October 24, 2002 - Yahoo Peace Corps Club: Things I wish I would have known before I joined Peace Corps

Peace Corps Online: Peace Corps News: Peace Corps Library: Reference: For Prospective Volunteers: October 24, 2002 - Yahoo Peace Corps Club: Things I wish I would have known before I joined Peace Corps

By Admin1 (admin) on Friday, October 25, 2002 - 2:32 pm: Edit Post

Things I wish I would have known before I joined Peace Corps

Read and comment on this email that was posted to the Yahoo Peace Corps Club on Things I wish I would have known before I joined Peace Corps at:

Things I wish I would have known before I joined Peace Corps:*

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Things I wish I would have known before I joined Peace Corps:

1) the application process can be very long if you don't have all the paperwork you need at hand. If you arew ex-militairy (like me) you'll need your discharge papers in order ASAP.

2) When you are accepted, the people who call you up with an invitation may or may not offer you the job you will be nominated for. BUT, different people will call you with different offers, so if you don't like the first job that's offered to you, don't take it. They'll offer you three in total. My advice: wait for the third one, then decide which one you like best, call that desk back and accept that invitation. It's all very exciting to hear you've gotten in, but a hasty decision will make for a looooong 2 years.

3) Don't bring anything that needs to be plugged into a wall socket. Didn't know this one myself, but the wall sockets are different from place to place, not just in voltage but also in design. The plugs in the US simply don't fit the wall sockets in Europe, or elsewhere, I imagine.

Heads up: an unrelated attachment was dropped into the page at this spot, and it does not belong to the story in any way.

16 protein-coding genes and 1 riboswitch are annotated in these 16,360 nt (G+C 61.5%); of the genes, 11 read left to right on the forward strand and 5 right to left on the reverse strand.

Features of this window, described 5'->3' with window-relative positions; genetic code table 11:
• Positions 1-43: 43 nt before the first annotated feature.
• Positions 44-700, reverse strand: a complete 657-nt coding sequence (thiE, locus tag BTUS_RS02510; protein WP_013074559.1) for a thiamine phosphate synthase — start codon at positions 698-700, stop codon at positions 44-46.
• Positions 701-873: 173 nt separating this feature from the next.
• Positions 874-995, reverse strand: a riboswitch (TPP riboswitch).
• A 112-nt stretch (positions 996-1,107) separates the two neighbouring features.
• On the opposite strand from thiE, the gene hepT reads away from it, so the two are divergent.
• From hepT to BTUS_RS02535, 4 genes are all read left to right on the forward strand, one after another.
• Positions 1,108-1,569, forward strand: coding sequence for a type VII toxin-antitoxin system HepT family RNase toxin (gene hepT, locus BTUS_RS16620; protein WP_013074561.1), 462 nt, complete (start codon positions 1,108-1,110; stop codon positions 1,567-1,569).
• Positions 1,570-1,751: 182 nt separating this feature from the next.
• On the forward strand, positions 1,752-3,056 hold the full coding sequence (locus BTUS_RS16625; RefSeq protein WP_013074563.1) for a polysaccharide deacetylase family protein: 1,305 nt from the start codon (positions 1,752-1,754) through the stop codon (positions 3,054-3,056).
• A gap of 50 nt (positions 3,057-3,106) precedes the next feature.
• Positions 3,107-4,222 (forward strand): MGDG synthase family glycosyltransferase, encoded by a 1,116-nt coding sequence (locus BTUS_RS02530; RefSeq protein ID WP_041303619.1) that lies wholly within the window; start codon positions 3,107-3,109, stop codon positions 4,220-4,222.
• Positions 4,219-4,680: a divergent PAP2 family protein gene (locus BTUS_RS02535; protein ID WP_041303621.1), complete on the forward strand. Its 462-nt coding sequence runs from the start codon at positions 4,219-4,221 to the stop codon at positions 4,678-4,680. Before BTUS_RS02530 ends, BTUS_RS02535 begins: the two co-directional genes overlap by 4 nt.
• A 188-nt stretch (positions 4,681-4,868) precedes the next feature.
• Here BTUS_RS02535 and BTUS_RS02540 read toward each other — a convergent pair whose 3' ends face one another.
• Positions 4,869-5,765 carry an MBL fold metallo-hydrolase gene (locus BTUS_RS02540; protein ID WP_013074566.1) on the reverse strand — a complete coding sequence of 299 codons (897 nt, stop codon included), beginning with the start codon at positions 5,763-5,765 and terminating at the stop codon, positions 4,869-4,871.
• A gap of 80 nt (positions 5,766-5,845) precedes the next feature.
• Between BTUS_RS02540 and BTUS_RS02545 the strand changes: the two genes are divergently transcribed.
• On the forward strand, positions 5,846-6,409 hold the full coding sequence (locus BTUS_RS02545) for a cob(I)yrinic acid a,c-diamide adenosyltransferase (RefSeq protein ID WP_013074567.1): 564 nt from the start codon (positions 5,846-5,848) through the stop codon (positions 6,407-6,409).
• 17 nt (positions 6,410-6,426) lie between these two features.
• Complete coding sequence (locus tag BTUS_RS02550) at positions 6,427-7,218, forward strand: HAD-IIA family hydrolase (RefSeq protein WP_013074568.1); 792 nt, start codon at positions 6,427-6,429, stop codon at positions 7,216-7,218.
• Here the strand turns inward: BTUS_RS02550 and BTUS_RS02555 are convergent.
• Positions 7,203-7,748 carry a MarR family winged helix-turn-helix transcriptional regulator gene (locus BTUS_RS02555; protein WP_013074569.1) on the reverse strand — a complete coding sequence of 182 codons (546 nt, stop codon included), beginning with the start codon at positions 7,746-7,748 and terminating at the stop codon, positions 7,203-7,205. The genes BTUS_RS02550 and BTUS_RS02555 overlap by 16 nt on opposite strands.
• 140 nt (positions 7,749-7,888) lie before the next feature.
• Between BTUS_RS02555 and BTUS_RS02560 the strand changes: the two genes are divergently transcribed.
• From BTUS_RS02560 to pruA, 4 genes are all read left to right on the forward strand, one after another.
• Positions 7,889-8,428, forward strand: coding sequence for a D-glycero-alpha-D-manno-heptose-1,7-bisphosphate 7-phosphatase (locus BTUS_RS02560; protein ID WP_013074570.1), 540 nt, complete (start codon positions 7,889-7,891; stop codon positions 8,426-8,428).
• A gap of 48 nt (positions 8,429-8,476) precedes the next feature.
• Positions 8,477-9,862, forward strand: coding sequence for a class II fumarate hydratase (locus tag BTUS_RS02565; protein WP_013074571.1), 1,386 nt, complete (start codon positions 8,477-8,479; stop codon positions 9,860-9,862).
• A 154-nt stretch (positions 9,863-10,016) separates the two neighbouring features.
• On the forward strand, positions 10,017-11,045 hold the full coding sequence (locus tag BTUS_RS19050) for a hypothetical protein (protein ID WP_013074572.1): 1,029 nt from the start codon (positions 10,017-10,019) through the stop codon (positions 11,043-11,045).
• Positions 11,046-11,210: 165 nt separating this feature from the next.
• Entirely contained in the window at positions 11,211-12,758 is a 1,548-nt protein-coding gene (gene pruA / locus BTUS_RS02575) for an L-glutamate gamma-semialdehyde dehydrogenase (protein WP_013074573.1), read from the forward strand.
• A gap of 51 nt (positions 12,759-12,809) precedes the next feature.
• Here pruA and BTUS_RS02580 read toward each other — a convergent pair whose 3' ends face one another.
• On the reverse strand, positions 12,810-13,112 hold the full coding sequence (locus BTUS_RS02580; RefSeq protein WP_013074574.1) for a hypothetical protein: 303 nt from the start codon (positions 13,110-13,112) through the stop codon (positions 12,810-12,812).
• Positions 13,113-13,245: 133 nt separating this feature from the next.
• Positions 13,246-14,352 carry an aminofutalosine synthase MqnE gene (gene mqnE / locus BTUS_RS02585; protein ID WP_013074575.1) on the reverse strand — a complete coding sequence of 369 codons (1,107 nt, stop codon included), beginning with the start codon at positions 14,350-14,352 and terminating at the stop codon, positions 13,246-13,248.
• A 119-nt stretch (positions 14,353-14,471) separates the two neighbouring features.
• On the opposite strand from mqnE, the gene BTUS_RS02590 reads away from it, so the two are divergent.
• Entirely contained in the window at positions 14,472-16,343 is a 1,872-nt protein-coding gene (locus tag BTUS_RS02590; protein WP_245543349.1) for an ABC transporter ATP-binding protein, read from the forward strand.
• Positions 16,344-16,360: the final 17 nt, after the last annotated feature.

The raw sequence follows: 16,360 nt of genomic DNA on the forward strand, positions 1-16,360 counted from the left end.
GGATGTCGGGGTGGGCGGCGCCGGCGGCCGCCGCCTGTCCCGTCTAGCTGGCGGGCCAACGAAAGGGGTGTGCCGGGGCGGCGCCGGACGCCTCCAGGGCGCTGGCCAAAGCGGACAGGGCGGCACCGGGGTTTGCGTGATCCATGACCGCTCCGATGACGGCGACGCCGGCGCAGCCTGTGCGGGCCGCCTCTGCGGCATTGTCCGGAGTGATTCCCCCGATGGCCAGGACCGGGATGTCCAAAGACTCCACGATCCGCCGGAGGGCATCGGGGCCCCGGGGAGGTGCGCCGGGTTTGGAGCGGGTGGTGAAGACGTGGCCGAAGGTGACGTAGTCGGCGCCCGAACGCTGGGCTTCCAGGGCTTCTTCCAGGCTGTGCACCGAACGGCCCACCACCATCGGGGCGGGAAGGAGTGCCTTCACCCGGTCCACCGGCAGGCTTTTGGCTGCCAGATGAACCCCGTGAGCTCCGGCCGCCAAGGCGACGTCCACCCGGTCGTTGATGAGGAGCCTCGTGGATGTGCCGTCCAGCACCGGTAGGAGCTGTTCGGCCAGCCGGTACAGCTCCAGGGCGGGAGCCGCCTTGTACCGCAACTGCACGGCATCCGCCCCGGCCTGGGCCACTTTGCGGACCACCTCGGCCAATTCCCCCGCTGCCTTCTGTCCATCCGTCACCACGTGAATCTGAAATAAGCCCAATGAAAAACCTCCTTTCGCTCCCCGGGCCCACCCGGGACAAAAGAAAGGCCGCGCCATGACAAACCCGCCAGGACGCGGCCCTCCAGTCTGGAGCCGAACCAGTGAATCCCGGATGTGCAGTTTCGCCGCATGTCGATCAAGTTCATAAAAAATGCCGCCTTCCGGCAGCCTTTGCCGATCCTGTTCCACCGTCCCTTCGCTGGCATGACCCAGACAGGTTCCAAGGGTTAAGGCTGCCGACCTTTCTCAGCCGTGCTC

4) Buy a money belt or one of those money holders that go around your neck. You can get em at the airport. They're more than worth whatever you'll get charged for them.

5) When you're in transit, you may have a few layovers on your way to your host country from the US. This is great, cause you get to see some awesome places. Be careful about changing money, though. Everytime you do it, the money changer takes out a commission (hey, they gotta eat too) and if you do it too often, your money will evaporate.

6) Don't get discouraged. It's a long process, and nobody likes to play the waiting game. But it is worthwhile.

7) Bring measuring spoons/measuring cups. Will save your ass.

8) Bring pictures of home or a picture book about your home city. Host Country Nationals love to hear about what life is like in other parts of the world, and pictures say alot more than you'll be able to until you get the language down.

9) No matter what anybody says, alcohol is not always an appropriate gift for your host family. Buy em some chocolates instead.

10)Bring appropriate clothes. Gore-Tex is amazing stuff, and you won't find it where you're going. Bring lightweight, warm, and waterproof clothes with you before you leave the US.

11) If you get to Romania, drop in and say hi, k?


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By Adam Stevens on Thursday, January 23, 2003 - 4:53 pm: Edit Post

Hello my name is Adam Stevens, I am interested in joining the Peace Corps. Could you please send me some information. My address is 1007 Lost Cove Matthews NC 28104. Thanks

By Kelly Stiefel (kelly2004) on Sunday, August 31, 2003 - 2:13 pm: Edit Post

The information on what to pack found throughout the site has been extrememtly helpful (money holder that goes around the neck, a gift for the host family, etc)...we future volunteers that are in the process of stocking up for the adventure of a lifetime could use some help. Including how much clothes are really needed, what day-to-day things do we need that we are overlooking, etc. How much pens, paper, were used on previous volunteers trips, even how many volunteers had computer access. Any information, no matter how insignificant it may sound would be great help. Thanks!

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